TABLE IV______________________________________Example   Dynamic PropertiesNo.       M'(psi)     M"(psi)  Tan Delta______________________________________1         1103        177      0.1602         1083        184      0.1703         1168        191      0.1634         1113        194      0.1745          974        172      0.1776         1078        211      0.1967         1319        283      0.2148         1150        228      0.1989          890        159      0.17910        1078        195      0.18111        --          --       0.16612        1006        216      0.21513        1011        193      0.19114        --          --       --15        --          --       --16        --          --       --17        --          --       --______________________________________

              TABLE V______________________________________  Tear  Resist-                          Flex  ance     Shore A                 FatigueExample  Die C    Hard-    Rebound Comp.  (CyclesNo.    (ppi)    ness     D (%)   Set (%)                                   ÷ 100)______________________________________1      219      62       54      57     9352      253      63       51      56     12323      267      63       53      76     4234      223      62       53      69     3915      233      60       53      72     5656      189      61       51      80     2097      188      65       51      83     9778      196      60       44      --     7649      221      63       47      --     54510     233      61       45      --     61911     265      63       47      --     46612     170      59       44      --     22213     197      60       46      --     30414     199      68       44      --     --15     250      65       47      --     --16     156      65       50      --     --17     220      67       48      --     --______________________________________

The values of T400 for Examples 1-8 are plotted in FIG. 1 as a function of the concentration of one of the silane or amine while the concentration of the other of the silane or amine is held constant. The values of T400 for Examples 8-13 are plotted in FIG. 2 also as a function of the concentration of one of the silane or amine while the concentration of the other of the silane or amine is held constant. The concentration of the agent which is held constant is indicated for each curve in FIGS. 1 and 2. For example, in Curve B in FIG. 1, with no amine present in the rubber composition, the value of T400 increased from 551 to 1223 to 1522 as the concentration of the silane increased from 0 phr to 0.75 phr to 1.5 phr, respectively. Similarly, in Curve D in FIG. 1, with the amine present at a constant level of 1 phr, the value of T400 increased from 748 to 1685 to 1910 as the concentration of the silane increased from 0 phr to 0.38 phr to 0.75 phr, respectively. Similar plots are shown in FIG. 2.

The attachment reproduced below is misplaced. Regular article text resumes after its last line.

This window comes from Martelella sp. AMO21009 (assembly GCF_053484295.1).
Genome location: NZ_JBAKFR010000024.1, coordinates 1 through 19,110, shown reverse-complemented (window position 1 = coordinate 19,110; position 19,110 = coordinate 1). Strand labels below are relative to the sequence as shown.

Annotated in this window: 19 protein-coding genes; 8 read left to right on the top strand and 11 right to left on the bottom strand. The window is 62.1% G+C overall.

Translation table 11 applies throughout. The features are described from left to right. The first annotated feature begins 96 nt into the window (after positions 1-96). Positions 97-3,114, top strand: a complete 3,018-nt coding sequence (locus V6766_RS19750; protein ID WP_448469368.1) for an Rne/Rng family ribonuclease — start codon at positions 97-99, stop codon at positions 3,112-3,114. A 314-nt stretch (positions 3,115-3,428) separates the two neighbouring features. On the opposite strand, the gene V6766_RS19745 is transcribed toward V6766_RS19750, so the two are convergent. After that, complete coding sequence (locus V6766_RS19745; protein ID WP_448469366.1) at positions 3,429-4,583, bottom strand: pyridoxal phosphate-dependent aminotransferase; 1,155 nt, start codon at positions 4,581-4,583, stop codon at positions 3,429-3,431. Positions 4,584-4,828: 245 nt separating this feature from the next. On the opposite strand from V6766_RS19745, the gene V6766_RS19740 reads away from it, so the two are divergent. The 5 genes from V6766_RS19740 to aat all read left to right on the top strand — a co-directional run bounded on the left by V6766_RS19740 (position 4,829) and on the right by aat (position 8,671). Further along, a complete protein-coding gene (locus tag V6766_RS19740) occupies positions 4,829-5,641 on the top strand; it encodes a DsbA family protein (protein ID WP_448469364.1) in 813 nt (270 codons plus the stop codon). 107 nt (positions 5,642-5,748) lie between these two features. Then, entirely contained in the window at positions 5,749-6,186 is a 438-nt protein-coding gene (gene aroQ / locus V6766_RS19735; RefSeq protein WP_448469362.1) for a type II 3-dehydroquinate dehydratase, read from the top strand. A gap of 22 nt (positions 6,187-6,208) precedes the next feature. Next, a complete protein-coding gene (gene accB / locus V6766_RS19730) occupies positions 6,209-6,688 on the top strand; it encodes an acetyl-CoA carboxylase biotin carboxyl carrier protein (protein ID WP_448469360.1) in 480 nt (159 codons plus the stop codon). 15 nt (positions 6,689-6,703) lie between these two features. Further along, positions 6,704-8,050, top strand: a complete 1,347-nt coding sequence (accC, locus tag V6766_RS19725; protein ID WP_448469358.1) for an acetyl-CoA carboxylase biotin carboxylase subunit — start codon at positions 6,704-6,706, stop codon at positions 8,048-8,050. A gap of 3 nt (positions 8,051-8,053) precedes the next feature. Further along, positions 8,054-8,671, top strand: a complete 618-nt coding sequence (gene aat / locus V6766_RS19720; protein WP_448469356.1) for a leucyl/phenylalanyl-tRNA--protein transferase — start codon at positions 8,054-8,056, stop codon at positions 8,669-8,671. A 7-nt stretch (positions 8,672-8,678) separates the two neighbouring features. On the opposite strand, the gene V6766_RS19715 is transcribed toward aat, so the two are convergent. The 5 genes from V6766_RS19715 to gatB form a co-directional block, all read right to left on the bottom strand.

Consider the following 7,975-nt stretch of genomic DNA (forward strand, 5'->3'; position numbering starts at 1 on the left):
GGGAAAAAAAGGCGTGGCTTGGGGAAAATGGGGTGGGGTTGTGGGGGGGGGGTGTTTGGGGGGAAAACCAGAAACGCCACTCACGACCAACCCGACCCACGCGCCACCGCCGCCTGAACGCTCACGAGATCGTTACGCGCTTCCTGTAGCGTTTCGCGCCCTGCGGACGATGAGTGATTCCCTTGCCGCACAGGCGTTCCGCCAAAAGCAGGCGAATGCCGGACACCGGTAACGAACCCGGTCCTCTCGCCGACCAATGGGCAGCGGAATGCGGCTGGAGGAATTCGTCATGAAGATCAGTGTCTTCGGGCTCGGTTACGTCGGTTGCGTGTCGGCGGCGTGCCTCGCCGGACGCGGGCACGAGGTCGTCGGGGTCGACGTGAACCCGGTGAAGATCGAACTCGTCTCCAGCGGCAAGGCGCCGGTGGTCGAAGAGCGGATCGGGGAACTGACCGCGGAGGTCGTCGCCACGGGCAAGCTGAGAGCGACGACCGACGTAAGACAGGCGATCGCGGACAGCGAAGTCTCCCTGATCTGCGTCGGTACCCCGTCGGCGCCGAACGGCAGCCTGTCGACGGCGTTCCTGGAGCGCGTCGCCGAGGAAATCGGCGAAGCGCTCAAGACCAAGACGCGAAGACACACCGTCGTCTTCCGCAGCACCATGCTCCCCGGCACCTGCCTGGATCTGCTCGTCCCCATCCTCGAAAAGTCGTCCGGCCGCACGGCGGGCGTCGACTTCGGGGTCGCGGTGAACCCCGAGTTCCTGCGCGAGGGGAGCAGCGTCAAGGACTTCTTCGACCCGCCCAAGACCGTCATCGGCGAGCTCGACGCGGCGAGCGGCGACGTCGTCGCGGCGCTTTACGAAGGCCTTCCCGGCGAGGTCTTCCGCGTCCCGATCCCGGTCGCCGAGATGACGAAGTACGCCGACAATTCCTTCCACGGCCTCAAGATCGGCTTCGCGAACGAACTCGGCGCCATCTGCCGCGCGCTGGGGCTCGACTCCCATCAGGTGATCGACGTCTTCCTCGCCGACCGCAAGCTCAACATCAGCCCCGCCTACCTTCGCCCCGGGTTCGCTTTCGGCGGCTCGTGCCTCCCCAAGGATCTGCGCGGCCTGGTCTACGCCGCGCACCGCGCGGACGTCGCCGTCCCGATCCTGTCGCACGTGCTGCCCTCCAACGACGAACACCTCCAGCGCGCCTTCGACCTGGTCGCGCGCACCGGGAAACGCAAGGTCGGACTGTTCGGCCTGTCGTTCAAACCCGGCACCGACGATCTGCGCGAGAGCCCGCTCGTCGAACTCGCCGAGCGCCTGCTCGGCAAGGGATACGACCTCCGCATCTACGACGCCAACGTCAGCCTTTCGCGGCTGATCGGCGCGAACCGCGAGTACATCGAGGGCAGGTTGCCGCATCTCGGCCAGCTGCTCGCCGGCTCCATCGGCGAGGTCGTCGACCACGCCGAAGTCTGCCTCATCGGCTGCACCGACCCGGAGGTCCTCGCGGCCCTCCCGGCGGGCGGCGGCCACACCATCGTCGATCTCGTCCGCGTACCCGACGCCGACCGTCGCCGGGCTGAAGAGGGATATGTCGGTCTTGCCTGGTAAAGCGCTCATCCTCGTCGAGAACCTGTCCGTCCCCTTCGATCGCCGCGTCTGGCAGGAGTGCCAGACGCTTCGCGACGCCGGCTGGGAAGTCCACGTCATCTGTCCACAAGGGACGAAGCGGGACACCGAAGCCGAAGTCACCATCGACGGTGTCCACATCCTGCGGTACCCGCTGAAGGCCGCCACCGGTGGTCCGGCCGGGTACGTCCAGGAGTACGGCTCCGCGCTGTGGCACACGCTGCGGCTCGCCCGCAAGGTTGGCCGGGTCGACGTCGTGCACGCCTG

The curves in FIGS. 1 and 2 illustrate that the beneficial effect on the value of T400 of increases in the concentration of the amine from 0 phr to 1 phr is greater if the silane is also present in the rubber composition. Similarly these curves also illustrate that the beneficial effect on the value of T400 of increases in the concentration of the silane from 0 phr to 0.75 phr is greater if the amine is also present in the rubber composition. Furthermore, as clearly indicated in both FIGS. 1 and 2, when both the silane at a first concentration and the amine at a second concentration are present together in the rubber composition, the change in the value of T400 is greater than the sum of the change in the value of T400 effected by the silane alone at the first concentration plus the change in the value of T400 effected by the amine alone at the second concentration. In all cases, the change in the value of T400 is measured from its value when the silane and amine are each at a concentration of 0 phr.

It must of course be recognized that each silane of formula I is not equally effective as a coupling agent and that each amine of formula II is not equally effective as a coupling agent. Similarly each combination of a silane of formula I and an amine of formula II does not afford a synergistic improvement in tensile strength to an equal degree. For example, triethanolamine has only 1 nitrogen atom and is consequently incapable of forming chelates with a metal ion in the mineral of equal stability as those formed by N,N,N',N'-tetra-(2-hydroxypropyl)-ethylenediamine. Consequently, combinations of a silane with triethanolamine do not afford a synergistic improvement in the tensile strength to the same extent as do combinations of the same silane with N,N,N',N'-tetra-(2-hydroxypropyl)-ethylenediamine. For this reason, the synergistic effect of the additives in Examples 3-5 in which N,N,N',N'-tetra-(2-hydroxypropyl)ethylenediamine was employed was pronounced for each of T300, T200 and T100 as well as for T400. On the contrary, the synergistic effect of the additives in Example 11 was less pronounced, and decreased from T400 to T300 and to T200 and T100. Thus, amines of formula II for which Z is not 0 and R5 is ethylene are preferred in the rubber composition of this invention.

Additional evidence of synergism is found from a comparison of the values of T100, T200 and T300 in Examples 8 and 14-17. These results indicate that the increase in each of T100, T200 and T300 (measured from the values therefor when neither the amine nor silane are present) is greater in Example 17 (where the silane and amine are present together at levels of 0.75 phr and 3 phr, respectively) and in Example 16 (where the silane and amine are present together at levels of 0.75 phr and 1 phr, respectively) than the sum of the increase in each of T100, T200 and T300 in Example 14 (where the amine is present at a level of 3 phr but no silane is present) plus the increase in each of T100, T200 and T300, respectively, in Example 15 (where the silane is present at a level of 0.75 phr but no amine is present).